WASHINGTON – Thousands of years ago, our ancestors gave up foraging for food and took up farming, one of the most important and debated decisions in history.
Was farming more efficient than foraging? Did the easily hunted animals die out? Did the environment change? A new study by Samuel Bowles of the Santa Fe Institute in New Mexico argues that early farming was not more productive than foraging, but people took it up for social and demographic reasons.
In Monday's edition of Proceedings of the National Academy of Sciences, Bowles analyzed what it would take to farm under primitive conditions. He concluded farming produced only about three-fifths of the food gained from foraging.
But, Bowles notes, farming became the most common way of living between 10,000 and 5,000 years ago because of its contribution to population growth and military power.
Without the need for constant movement, child-rearing would have been easier and safer, leading to a population increase, Bowles said. And since stored grain might be looted, farmer communities could have banded together for defense and would have eventually pushed out neighboring foragers, he suggests.
Brian Fagan, a professor emeritus of archaeology at the University of California, Santa Barbara, called Bowles' ideas "provocative and fascinating." It had been suspected that the earliest farming was not necessarily more productive, said Fagan, who was not part of the research. "What he does is to draw attention to the social and demographic factors that contributed so importantly to the spread of farming," Fagan said. "This is a useful contribution to a debate about agricultural origins that has been under way for generations."
Samuel Bowles Abstract:
Cultivation of cereals by the first farmers was not more productive than foraging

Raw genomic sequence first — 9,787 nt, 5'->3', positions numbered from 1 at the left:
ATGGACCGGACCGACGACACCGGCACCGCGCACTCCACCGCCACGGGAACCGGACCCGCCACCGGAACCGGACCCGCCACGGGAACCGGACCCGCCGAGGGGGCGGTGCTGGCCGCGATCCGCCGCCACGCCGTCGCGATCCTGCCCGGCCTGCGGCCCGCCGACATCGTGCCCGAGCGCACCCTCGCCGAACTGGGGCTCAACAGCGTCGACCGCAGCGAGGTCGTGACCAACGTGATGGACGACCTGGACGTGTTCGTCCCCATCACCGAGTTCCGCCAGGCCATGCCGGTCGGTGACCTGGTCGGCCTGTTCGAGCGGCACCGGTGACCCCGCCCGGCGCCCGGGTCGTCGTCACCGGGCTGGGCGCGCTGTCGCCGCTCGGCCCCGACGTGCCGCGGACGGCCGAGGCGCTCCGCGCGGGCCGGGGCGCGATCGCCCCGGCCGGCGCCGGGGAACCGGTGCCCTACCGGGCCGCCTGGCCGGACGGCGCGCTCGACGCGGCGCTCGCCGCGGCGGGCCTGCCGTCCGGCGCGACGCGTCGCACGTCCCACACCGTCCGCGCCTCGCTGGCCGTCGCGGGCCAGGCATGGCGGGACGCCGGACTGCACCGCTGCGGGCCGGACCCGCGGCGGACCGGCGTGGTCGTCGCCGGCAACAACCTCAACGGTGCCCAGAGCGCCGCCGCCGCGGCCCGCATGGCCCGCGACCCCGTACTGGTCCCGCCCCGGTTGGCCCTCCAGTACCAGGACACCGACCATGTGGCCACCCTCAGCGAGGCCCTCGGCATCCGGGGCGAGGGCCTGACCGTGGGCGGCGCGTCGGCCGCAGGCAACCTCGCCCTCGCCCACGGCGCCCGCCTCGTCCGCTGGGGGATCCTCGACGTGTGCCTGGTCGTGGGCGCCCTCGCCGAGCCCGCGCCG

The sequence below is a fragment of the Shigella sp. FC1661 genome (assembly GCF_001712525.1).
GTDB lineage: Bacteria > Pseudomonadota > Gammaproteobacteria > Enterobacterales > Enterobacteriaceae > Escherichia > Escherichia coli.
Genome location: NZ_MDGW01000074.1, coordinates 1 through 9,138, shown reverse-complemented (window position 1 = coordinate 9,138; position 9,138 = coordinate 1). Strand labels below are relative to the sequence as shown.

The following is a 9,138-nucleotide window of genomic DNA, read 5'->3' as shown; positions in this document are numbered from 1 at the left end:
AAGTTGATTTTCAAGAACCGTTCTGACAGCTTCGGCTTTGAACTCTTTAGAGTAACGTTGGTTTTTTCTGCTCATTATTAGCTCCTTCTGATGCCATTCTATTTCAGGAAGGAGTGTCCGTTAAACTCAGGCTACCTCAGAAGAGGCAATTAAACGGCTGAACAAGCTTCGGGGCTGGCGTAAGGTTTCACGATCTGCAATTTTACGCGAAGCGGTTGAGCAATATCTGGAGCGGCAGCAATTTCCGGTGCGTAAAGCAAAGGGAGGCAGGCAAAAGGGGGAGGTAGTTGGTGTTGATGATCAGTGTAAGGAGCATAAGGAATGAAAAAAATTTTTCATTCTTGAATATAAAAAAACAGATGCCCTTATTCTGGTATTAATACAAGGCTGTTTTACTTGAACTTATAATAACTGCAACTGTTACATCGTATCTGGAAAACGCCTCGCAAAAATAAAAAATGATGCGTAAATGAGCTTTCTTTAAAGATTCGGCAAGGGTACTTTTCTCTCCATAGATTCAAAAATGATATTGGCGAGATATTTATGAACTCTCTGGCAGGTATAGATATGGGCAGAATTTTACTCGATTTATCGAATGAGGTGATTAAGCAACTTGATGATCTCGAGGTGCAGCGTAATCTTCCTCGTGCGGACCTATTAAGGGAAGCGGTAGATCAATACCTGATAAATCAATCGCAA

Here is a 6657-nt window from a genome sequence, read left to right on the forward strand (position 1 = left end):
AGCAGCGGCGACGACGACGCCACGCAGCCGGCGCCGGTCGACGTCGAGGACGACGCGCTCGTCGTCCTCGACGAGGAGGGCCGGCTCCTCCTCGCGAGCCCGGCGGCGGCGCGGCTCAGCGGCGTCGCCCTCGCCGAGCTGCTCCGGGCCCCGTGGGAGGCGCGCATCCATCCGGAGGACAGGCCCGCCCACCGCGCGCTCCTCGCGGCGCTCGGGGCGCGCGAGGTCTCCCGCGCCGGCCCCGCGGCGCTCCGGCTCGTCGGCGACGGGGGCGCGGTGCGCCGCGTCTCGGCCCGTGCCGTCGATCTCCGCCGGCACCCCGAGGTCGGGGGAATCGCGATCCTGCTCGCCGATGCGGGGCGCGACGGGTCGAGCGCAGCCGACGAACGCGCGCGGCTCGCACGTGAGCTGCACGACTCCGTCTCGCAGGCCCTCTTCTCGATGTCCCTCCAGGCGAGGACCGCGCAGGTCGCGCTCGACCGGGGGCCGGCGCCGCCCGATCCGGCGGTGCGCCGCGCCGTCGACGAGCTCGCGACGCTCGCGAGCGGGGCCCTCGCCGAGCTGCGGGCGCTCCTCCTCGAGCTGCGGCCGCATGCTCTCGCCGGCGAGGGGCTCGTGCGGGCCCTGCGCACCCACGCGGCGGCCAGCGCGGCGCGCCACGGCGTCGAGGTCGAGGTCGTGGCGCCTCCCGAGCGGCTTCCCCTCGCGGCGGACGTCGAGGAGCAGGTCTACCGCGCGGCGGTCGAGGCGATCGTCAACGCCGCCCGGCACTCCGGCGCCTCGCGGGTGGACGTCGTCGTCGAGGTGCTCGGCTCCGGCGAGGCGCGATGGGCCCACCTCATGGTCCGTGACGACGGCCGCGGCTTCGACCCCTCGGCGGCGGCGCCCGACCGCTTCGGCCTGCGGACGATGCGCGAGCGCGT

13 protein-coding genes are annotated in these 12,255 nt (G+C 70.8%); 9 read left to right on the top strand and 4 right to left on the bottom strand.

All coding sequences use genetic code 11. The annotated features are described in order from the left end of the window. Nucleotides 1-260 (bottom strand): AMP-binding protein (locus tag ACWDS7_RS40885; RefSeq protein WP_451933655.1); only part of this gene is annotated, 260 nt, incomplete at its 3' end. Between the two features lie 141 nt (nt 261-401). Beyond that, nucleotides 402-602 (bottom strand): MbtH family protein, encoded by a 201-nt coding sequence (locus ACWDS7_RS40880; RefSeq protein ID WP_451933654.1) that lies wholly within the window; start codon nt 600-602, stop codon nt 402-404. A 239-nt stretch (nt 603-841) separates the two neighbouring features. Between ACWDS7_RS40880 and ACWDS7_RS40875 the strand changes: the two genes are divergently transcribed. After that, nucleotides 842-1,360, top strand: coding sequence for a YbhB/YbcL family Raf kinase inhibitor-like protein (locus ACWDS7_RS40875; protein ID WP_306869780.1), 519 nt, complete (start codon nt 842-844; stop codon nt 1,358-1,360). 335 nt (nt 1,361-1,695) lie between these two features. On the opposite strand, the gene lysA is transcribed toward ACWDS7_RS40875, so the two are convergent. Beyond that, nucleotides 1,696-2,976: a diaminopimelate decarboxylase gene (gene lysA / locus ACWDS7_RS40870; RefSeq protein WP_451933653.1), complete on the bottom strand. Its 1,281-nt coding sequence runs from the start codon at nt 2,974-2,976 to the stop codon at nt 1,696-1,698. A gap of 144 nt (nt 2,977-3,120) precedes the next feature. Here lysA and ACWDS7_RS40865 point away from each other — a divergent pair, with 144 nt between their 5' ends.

Did foragers become farmers because cultivation of crops was simply a better way to make a living? If so, what is arguably the greatest ever revolution in human livelihoods is readily explained. To answer the question, I estimate the caloric returns per hour of labor devoted to foraging wild species and cultivating the cereals exploited by the first farmers, using data on foragers and land-abundant hand-tool farmers in the ethnographic and historical record, as well as archaeological evidence. A convincing answer must account not only for the work of foraging and cultivation but also for storage, processing, and other indirect labor, and for the costs associated with the delayed nature of agricultural production and the greater exposure to risk of those whose livelihoods depended on a few cultivars rather than a larger number of wild species. Notwithstanding the considerable uncertainty to which these estimates inevitably are subject, the evidence is inconsistent with the hypothesis that the productivity of the first farmers exceeded that of early Holocene foragers. Social and demographic aspects of farming, rather than its productivity, may have been essential to its emergence and spread. Prominent among these aspects may have been the contribution of farming to population growth and to military prowess, both promoting the spread of farming as a livelihood.
Santa Fe Institute, Santa Fe, NM, 87501; and University of Siena, Siena 53100, Italy
Edited by Henry T. Wright, University of Michigan, Ann Arbor, MI, & approved February 2, 2011 (received for review July 26, 2010)
Full article from The Proceedings of the National Academy of Sciences for the United States of America.